The answer lies with Caroll Spinney, the performer behind the roles of Big Bird and Oscar the Grouch, who announced his retirement from the show Monday after almost 50 years. (Fellow puppeteer Eric Jacobson, who plays Miss Piggy, Grover and Bert, will take the reins.)
Spinney was introduced to the characters when “Sesame Street” creator Jim Henson called him in the early 1960s.
Henson “said, ‘Why don’t you come down to New York and talk about the Muppets?’” Spinney told NPR in 2003. “'I have some characters I want to build. One is a tall, funny-looking bird and the other’s going to be this grouchy character who’s going to live in a pile of trash in the gutter.’”
After Oscar the Grouch was born as that grumpy Muppet — though, originally, he was orange — Spinney had to give him a voice.
“I had never done a character like Oscar, and I didn’t feel any of my voices sounded like the Muppets I was used to hearing,” Spinney wrote in his book “The Wisdom of Big Bird."
He looked to the streets of New York for inspiration, finding the Bronx cabdriver who drove him to the meeting with Henson.
“He was the stereotypical cabbie of the time — a guy in his 40s from the Bronx wearing a tweed cap with a little brim — and he kind of growled out of the corner of his mouth, ‘Where to, Mac?’” Spinney wrote. “Who could be more of a Grouch than a cabdriver from the Bronx? I had my ideal model for my new character."
The purpose of Oscar, according to the Smithsonian National Museum of American History’s description of the character, is to teach “the importance of understanding, tolerance, and diversity.” According to Robert W. Morrow’s book “'Sesame Street' and the Reform of Children’s Television,” Oscar acted differently and lived in a different kind of home as a metaphor, “to dramatize tolerance for those who are different. … In segments about conflicts between Oscar and the others on the street, the show taught how children might cope with diversity in the context of school desegregation.”
Despite the admirable intentions behind the character, though, Spinney originally thought he might not be suitable for children.
“I used to question that in the early days of ‘Sesame Street.' Why is Oscar on? He’s such an unpleasant and even seemingly rude character,” he told HuffPost. “One producer said, ‘Well I think it takes all kinds to make a world. And he’s just another kind.’ "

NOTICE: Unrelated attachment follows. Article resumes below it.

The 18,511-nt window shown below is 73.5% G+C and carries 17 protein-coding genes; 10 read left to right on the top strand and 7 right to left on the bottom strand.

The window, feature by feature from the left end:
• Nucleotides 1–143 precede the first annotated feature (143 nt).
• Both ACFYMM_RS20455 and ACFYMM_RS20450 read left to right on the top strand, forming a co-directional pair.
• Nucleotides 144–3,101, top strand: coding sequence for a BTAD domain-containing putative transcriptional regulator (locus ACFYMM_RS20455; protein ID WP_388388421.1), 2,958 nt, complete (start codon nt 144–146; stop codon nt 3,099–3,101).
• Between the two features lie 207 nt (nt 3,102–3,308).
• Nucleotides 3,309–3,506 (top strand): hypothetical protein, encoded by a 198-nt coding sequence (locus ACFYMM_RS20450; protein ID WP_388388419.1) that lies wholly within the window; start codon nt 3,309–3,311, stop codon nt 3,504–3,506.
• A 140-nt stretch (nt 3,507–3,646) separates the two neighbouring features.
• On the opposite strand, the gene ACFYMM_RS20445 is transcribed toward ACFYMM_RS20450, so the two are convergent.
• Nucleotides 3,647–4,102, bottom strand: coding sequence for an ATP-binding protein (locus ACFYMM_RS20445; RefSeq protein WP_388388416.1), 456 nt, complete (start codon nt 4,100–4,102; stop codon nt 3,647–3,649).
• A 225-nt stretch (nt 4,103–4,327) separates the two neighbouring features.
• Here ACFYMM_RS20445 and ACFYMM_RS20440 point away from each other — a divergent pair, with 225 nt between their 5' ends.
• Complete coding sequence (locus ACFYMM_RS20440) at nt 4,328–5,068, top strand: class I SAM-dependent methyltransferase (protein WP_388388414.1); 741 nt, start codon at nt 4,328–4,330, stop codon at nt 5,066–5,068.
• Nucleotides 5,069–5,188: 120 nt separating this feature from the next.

But in the end, Spinney found that Oscar always had a heart. Although he would complain, he still helped those in need — he just did so while grumbling away. When his human friend Maria needed a bolt to fix a wagon, for example, Oscar dug through his trash can to help find one, but not before muttering, “Gee, another rotten day.” “As grouchy as he is, he would always let a hungry kid eat before he did,” Spinney wrote.
The character proved to be an enormous hit. On the show, he would sometimes complain to famous musicians such as Johnny Cash and Billy Joel. And the character spawned various versions throughout the world: His cousin Moishe Oofnik appears in Israel, living in an old car. In Turkey, his name is Kirpik and he resides in a basket. And in Pakistan, he’s Akhtar, and his home is an old oil barrel.
He’s even popped up in a number of other popular shows, such as “Scrubs,” “The Simpsons” and “South Park.”
Oscar may be a worldwide celebrity at this point, but to Spinney, he’s just the grouch who goes to great lengths to hide his heart of gold.
Spinney admitted that Oscar “doesn’t think the way I think at all,” but that’s what made the character so special to him.
“I’m dealing with a mental entity who isn’t me, even though I’m empowering him,” Spinney wrote. “Oscar has taught me the power of the puppet.”
“And I’ll say this,” he continued. “After playing Big Bird all day, it is almost therapeutic to switch to Oscar, to live awhile with the exact opposite attitude about life.”